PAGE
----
Romilly is one of only a couple who survived Boadilla. He speaks of meeting English poet John Cornford along the way, another young Englishman, with his head bandaged. Cornford never made it out alive either. The few remaining living foreigners (just over a dozen volunteers from a combined Spanish and volunteer group of 15,000 at Corunna Road battles) made it to El Pardo (just outside Madrid) where they came to grips with the brutal losses.

Romilly was diagnosed with neuralgia, damaging nerves causing excessive pain, and was sent home, where he married Jessica Mitford, and then wrote the fresh accounts of the men left in the mud at Boadilla. Romilly went on to fight in WWII but died in 1941.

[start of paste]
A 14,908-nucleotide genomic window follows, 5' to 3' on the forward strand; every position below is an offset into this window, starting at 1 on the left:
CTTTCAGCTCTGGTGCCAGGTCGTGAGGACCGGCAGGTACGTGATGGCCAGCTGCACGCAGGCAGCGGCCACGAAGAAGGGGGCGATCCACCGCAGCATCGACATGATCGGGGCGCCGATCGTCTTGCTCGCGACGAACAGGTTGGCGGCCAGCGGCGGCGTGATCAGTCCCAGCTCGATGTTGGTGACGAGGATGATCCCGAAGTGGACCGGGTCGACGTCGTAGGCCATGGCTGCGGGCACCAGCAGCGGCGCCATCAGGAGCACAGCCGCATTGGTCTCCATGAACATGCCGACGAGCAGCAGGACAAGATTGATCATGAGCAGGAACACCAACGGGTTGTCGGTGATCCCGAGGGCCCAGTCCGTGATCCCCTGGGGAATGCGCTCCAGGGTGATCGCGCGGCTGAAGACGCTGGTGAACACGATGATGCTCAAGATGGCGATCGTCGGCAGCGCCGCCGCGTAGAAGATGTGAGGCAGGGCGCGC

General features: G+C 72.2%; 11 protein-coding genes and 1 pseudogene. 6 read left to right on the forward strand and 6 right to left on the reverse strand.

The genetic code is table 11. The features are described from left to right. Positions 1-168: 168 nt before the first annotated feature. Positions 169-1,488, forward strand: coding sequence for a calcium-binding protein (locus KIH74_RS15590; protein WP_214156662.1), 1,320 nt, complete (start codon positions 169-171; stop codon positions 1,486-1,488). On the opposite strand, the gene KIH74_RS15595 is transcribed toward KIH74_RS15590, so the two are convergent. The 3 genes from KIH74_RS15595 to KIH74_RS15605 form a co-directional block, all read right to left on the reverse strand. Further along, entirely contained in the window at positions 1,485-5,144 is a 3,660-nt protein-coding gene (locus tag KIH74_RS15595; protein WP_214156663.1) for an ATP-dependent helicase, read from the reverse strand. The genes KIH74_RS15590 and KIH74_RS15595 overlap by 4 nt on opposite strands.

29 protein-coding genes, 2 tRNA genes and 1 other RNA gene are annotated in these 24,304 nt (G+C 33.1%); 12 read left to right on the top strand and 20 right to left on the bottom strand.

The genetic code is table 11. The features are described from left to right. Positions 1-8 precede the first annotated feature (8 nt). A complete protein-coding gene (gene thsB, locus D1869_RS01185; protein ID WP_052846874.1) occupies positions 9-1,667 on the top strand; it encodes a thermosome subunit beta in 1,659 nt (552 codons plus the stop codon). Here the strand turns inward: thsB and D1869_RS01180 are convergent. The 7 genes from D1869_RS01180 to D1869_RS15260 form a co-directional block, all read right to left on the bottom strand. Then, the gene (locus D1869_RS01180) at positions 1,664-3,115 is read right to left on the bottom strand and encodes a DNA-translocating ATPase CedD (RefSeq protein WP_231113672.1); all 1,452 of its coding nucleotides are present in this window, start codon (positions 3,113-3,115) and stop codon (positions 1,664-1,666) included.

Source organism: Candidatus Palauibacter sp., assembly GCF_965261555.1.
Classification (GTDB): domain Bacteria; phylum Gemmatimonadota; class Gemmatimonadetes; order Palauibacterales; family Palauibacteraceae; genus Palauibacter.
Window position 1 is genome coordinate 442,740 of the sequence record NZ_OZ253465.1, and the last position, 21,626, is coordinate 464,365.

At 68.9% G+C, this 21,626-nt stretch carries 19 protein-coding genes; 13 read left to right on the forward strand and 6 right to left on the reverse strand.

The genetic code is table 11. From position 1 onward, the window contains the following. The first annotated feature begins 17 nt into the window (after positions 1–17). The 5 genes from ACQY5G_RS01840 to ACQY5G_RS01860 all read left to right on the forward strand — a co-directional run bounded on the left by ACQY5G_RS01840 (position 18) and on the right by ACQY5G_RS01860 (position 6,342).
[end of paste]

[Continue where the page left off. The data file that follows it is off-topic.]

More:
SPAIN BOOK REVIEW OCTOBER: ‘Hell and Good Company’ by Richard Rhodes

This book skims the basics, which, in theory, should be good for newcomers. But with the omissions of this book, those new to the subject won’t get the full picture. Bonus point from me – New Zealand journalist Geoffrey Cox gets a mention, someone often missed. This book is suited to those looking for something specific, and in the style of the author. To enjoy, make sure that is you before you buy.

SPAIN BOOK REVIEW: July – The Spanish Civil War 80th Anniversary – Part 1: Non-fiction